For example, Ram, Ford, Chevy and GMC have a PR person or two who cover only their truck side of the business. From automotive media to outdoor and lifestyle media, these guys have hundreds if not thousands of contacts. They don’t have the time resources to spend on forums.

          When you wrap your head around how these BIG companies have SMALLER departments with specific tasks and LIMITED budgets, it gives you a different appreciation for how everything comes together.


  5. breathing borla says:

    Yes, it needs more

    start with interior storage, LED lights inside and out, heated steering wheel, push button start and keyless enter and go type system. I also like my rain sensing wipers, automatic highbeams are awesome on county highways and rural roads.

    Also a remote start that doesn’t suck and make you turn off the truck.

    A real LSD or locker, sorry swears, I don’t buy the ALSD is better argument, I have owned both. I don’t have to sit and figure out a sequence of 3 button pushes, or crap on the dash, just mash it and go with a LSD.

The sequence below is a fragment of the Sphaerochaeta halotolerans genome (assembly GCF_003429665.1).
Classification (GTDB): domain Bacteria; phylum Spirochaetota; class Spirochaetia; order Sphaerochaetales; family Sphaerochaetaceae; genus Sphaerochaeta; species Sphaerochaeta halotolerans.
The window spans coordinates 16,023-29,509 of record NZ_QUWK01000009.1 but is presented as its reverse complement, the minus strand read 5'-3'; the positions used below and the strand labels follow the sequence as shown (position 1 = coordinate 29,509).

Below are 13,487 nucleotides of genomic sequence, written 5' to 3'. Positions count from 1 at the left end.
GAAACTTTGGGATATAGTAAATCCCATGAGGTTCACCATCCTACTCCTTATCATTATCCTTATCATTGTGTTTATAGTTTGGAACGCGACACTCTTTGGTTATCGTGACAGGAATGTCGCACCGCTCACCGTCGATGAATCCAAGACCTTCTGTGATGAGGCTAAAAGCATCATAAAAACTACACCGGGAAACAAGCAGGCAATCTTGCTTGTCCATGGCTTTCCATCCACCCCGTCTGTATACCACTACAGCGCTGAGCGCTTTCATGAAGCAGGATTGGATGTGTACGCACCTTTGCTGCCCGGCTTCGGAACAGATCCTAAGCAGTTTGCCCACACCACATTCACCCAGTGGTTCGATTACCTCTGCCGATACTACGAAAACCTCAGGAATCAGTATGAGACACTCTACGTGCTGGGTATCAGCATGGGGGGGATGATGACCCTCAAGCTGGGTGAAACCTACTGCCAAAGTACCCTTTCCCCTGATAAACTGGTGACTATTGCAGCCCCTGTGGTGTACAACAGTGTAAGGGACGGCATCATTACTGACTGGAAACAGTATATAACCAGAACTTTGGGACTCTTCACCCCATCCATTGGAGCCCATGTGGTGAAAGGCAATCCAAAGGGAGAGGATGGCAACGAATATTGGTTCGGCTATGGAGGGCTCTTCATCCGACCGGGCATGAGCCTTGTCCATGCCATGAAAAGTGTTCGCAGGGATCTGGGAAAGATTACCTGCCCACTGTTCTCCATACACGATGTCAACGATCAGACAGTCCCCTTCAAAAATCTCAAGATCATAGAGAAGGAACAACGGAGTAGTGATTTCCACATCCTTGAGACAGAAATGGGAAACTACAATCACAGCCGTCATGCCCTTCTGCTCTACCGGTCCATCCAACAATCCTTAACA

that would be a nice incremental start for toyota and they have this stuff on other models.

    I am watching toyota, only 1-1.5 years until I’m in the market again.

  6. Bob Easterday says:

    My wish list includes Apple CarPlay, WIFI hotspot, Keyless ignition, Head Up Display and a mirrored light light display on the front so I can flash “You are a Moron” at Prius’ hogging the fast lane.

  7. Randy says:

    Devil’s Advocate:

    If Toyota turns the Tundra into a Silverado or a Ram or even half of shat Ford brings to the table then I will “not” be interested.

    Now if Toyota can deliver more technology that “actually works” with “proven” reliability then I will be interested.

    I see no reason to give up QDR for poorly executed and unreliable technology.

    • breathing borla says:

      problem is Randy,

      everything in my Ram works perfectly, there is nothing un-reliable about some of these changes we outlined.